The brachial artery is mainly responsible for supplying the arm and hand with oxygen-rich blood. As a result, it’s critical for almost all aspects of upper limb movement, guaranteeing that tendons and muscle groups have the nourishment they require to work properly.

The brachial artery is used by doctors to take blood pressure since it is somewhat below skin level, particularly around the elbow. This explains why the typical blood pressure gauge’s inflated cuff is positioned on the elbow.

In trauma patients, brachial artery compression may also be necessary for surgeons to reduce blood loss. This is done above the injury site, proximally, to halt blood flow until the patient reaches the operation room. The more time a tourniquet is blown up, the higher the risk of loss of tissue.

The brachial artery and its branches are responsible for supplying blood to your upper extremities, such as your:

  • Biceps brachii muscles, or just biceps.
  • Brachialis muscles (behind your biceps).
  • Elbow joint
  • Triceps brachii muscles, or just triceps.
  • Your arm’s soft tissues, bones, and nerves depend on the oxygen and nutrients in your blood to function and heal. Like all other arteries in your body, the brachial artery removes blood that is rich in oxygen from your heart.


The brachial artery divides into eight branches, which are the:

  • Deep brachial artery (Arteria profunda brachii)
  • Radial collateral artery (Arteria collateralis radialis)
  • Deep brachial artery
  • Arteria profunda brachii
  • Profunda brachii artery
  • Nutrient artery of the humerus
  • Superior ulnar collateral artery
  • Middle ulnar collateral artery
  • Inferior ulnar collateral (supratrochlear) artery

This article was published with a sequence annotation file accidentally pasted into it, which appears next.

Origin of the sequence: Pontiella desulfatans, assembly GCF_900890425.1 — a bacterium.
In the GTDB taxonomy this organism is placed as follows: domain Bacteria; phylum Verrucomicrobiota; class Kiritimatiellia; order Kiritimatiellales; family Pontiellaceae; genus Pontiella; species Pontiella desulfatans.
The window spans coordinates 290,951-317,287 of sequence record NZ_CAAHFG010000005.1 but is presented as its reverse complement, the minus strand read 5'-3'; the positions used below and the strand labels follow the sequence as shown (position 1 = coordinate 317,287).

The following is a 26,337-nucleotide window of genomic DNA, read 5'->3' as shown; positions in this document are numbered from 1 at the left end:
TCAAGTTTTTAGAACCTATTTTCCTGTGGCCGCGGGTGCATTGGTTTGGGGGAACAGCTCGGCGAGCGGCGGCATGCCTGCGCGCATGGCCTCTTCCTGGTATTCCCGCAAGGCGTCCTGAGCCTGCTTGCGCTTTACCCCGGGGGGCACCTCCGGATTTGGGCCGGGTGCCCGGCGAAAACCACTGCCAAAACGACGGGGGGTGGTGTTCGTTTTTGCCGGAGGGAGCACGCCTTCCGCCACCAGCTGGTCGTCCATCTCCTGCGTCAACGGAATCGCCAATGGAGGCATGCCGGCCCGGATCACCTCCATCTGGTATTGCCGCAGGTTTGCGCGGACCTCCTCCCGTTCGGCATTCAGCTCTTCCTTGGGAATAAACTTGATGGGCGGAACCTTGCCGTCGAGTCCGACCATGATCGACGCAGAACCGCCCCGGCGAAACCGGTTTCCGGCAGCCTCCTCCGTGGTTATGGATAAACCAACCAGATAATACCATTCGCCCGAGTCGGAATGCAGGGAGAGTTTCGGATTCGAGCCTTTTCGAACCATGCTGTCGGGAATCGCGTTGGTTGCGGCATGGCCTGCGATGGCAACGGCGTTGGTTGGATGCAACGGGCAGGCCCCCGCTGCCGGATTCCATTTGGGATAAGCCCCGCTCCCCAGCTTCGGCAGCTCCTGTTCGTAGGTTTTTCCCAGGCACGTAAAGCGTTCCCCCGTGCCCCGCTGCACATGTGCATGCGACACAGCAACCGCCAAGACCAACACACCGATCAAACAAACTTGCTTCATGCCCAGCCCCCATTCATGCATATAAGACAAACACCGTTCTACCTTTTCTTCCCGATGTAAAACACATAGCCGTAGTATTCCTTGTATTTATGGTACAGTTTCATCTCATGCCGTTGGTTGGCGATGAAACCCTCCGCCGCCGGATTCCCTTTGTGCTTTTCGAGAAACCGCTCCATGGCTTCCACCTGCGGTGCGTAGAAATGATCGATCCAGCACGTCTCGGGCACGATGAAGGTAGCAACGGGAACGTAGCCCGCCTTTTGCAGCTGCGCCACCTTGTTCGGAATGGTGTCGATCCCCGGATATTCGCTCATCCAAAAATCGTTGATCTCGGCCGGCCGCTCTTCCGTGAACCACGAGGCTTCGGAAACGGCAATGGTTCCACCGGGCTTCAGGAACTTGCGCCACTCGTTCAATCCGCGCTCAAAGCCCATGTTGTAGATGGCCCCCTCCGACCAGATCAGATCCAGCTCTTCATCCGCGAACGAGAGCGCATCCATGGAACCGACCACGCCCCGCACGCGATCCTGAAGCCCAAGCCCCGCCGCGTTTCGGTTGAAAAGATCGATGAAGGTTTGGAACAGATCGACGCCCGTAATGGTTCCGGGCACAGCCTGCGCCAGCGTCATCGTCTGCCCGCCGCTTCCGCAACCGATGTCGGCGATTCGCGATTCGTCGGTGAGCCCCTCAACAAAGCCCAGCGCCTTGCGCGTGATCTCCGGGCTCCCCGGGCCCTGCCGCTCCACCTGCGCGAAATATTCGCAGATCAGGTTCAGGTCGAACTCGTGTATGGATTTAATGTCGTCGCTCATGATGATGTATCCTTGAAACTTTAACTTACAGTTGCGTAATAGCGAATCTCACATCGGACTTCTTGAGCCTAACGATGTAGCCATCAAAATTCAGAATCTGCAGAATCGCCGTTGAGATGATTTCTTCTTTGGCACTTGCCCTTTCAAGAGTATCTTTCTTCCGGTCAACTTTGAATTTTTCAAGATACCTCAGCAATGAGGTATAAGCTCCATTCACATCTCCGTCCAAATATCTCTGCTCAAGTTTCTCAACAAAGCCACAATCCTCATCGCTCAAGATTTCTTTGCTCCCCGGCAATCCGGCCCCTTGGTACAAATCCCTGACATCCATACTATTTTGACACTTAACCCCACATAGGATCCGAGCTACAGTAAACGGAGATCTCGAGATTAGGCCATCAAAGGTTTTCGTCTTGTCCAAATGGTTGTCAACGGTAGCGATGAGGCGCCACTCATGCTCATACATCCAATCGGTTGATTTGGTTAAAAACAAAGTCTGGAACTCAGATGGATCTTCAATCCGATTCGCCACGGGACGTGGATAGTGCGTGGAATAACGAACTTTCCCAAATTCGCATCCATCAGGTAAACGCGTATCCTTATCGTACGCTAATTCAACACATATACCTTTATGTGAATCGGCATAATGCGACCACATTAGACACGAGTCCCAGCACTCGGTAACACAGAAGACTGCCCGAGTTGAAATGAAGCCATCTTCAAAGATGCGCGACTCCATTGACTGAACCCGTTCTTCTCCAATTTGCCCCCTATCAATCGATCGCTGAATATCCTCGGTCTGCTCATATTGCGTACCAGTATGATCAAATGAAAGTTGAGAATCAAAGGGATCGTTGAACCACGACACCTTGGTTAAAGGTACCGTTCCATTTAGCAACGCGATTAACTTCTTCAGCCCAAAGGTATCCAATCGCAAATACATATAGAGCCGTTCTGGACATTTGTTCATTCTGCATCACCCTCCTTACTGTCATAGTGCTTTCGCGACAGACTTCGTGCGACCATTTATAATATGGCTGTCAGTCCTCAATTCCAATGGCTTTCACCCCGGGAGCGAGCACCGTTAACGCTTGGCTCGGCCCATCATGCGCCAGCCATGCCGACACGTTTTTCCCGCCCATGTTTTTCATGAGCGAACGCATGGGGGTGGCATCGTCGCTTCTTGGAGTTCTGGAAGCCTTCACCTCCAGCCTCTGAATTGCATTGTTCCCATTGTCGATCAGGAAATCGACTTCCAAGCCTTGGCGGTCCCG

• Deltoid (ascending) artery
  • Radial artery
  • Ulnar artery

Deep Brachial Artery: Distal to the teres major muscle, the deep brachial artery is a large posteromedial branch of the brachial artery. It travels beside the radial nerve. The profunda brachii artery enters the humerus through the spiral groove after first passing posteriorly between the long and medial heads of the triceps brachii muscle. After that, it splits into two branches: the radial collateral, which descends anteriorly, and the middle collateral, which descends posteriorly.

Collateral artery: The bigger of the two collateral branches, the middle one, emerges behind the humerus and descends behind the lateral intermuscular septum to the elbow. This branch is located near the lateral heads of the triceps brachii and the brachialis. It extends anteriorly to the lateral head of the triceps brachii and posteriorly to the brachioradialis. The middle collateral branch, which either stays deep to the fascia or crosses it to become cutaneous before the interosseus recurrent artery is reached posterior to the lateral epicondyle. It releases five fasciocutaneous perforators, which are tiny arteries that nourish the skin by piercing the fascia separating muscles.